Israel Minister Says Cyber Push Balances Security, Business

Source: Mizrahi-Tefahot Bank Ltd. via Bloomberg

Jacob Perry, Israel's science and technology minister. Close

Jacob Perry, Israel's science and technology minister.

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Source: Mizrahi-Tefahot Bank Ltd. via Bloomberg

Jacob Perry, Israel's science and technology minister.

Israel must balance business needs with security risks as it seeks to boost cyber exports and investment, Science and Technology Minister Jacob Perry said.

“To work in a global market like the markets today, you have to bring investments,” saidPerry, a former head of Israel’s Shin Bet internal security service, in an interview yesterday. “So you seek foreign investors from abroad, and you need to check if there is not a hostile penetration to a business.”

As it develops a cyber-exports policy, Israel -- whose government alone fends off thousands of cyber attacks a day -- must also weigh its desire to boost exports against its vulnerability as a target. “With cyber, you arrive very quickly to a point where decisions need to be made on what can be exported and how much we want to share,” Perry said.

Israel’s cyber-technology exports totaled $3 billion in 2013, or about 5 percent of the global market, the government’s National Cyber Bureau said. Prime Minister Benjamin Netanyahu has made developing the cyber industry a national priority, saying the benefits of opening Israeli technologies to foreign partnerships compensate for security risks.

The government set up the National Cyber Bureau more than two years ago to coordinate the country’s cyber defense strategy and is building a national center for technology development and education in the southern city of Beersheba.

Industry Burgeoning

The focus on promoting the cyber industry has made the need for an industry-specific export policy pressing, said Perry, who has served as chairman of Mizrahi Tefahot Bank (MZTF) Ltd., Israel’s fourth-largest lender by assets, and Cellcom Israel Ltd. (CEL), the country’s biggest wireless operator. A team has been working on the policy since the beginning of the year.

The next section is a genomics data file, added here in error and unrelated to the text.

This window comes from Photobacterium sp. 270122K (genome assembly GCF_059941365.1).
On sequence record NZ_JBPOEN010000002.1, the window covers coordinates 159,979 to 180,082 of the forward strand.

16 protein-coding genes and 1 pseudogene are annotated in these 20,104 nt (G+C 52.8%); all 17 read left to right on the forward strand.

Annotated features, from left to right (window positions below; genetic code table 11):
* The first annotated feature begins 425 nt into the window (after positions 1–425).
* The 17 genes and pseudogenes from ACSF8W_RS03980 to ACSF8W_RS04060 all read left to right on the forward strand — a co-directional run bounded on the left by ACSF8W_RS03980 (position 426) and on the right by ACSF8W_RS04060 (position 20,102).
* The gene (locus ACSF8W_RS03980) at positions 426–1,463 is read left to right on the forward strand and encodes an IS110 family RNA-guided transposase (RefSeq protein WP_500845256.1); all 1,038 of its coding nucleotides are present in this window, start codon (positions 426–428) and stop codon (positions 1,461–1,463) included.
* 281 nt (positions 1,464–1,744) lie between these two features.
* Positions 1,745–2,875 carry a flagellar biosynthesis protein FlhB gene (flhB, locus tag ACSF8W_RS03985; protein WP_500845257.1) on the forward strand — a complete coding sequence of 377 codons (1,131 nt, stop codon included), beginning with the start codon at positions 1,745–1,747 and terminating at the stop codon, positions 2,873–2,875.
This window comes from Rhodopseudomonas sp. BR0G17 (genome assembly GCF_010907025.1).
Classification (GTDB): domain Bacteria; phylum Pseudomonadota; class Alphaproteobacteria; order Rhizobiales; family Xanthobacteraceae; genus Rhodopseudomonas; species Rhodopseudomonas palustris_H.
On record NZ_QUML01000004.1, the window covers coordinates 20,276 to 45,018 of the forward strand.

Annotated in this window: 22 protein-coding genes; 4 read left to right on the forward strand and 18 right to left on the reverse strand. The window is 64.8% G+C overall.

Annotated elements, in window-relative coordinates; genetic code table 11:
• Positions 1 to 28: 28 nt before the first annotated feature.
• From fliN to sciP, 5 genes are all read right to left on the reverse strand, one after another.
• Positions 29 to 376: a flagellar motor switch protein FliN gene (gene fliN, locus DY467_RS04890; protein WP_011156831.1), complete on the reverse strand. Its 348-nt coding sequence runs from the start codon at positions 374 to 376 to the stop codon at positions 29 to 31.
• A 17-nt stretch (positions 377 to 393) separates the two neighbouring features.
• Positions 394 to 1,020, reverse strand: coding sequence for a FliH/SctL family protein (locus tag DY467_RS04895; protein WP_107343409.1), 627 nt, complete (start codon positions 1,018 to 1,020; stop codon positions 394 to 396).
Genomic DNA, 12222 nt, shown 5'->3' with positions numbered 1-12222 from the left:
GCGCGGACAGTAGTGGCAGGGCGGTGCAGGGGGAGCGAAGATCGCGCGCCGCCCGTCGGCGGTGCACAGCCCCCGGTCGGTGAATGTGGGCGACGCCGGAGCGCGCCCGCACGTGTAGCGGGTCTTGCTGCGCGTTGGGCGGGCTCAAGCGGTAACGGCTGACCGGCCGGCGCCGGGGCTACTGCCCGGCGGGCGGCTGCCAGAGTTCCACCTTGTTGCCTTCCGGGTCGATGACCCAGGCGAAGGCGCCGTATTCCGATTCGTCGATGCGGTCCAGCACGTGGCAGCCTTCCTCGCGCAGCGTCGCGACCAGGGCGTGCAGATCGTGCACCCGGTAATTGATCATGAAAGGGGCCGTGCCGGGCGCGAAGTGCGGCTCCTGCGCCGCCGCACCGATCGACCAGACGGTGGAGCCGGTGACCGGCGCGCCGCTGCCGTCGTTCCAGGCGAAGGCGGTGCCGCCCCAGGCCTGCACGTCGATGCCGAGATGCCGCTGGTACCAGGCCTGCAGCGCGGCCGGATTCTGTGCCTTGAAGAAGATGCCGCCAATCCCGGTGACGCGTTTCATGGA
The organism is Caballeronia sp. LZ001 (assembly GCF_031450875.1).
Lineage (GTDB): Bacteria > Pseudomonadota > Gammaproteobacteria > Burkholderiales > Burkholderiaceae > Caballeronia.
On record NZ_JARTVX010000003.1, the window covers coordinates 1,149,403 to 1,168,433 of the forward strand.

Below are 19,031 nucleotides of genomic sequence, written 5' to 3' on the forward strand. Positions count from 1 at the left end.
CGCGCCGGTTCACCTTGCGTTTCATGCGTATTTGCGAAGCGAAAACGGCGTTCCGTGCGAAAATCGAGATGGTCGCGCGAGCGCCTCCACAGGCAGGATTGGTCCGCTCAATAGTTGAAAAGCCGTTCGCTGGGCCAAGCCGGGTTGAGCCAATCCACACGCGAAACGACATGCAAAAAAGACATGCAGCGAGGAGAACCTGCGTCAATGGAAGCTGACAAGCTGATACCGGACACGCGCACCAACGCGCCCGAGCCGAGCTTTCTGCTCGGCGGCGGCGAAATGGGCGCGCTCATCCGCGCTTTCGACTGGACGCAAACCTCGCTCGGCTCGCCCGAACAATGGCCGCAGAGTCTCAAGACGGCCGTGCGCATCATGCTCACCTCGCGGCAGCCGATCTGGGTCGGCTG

While nearly all defensive technologies can be sold abroad, offensive tools are a different story. “In the same way you don’t share sophisticated weaponry with everyone, you don’t share cyber,” Perry, 70, said. “We need to be cautious and at the same time sensitive not to hurt trade or investment.”

Iran has accused Israel of trying to sabotage its nuclear program with the Stuxnet and Flame viruses. After Flame was detected, Moshe Ya’alon, now Israel’s defense minister, said it is “reasonable that whoever sees the Iranian threat as significant would use various measures, including this, to hurt it.”

Foreign Investors

Within the past three years, the country’s cyber-security industry has grown from a few dozen companies to more than 220, according to the Tel Aviv-based IVC Research Center that monitors the industry. Last year, Israeli cyber companies raised $165 million, or 11 percent of the total amount the sector attracted worldwide, the Cyber Bureau said. Israeli companies make up 15 percent of all those in the field raising money, it added.

Israeli cyber companies have also attracted foreign cash. California-based Francisco Partners LLC bought Herzliya-based NSO Group Technologies Ltd., which developed technology to track calls and encrypted data on mobile phones, for about $120 million in March, Israel’s Ha’aretz daily reported. That same month, Palo Alto Networks (PANW) bought Cyvera, whose technology protects computer networks from cyber attacks, for $200 million.

“Today, cyber is a weapon,” Perry said. “And the same way you definitely don’t share sophisticated weaponry with everyone, the same goes for cyber.”

To contact the reporter on this story: Gwen Ackerman in Jerusalem at gackerman@bloomberg.net

To contact the editors responsible for this story: Alaa Shahine at asalha@bloomberg.net Amy Teibel, Karl Maier

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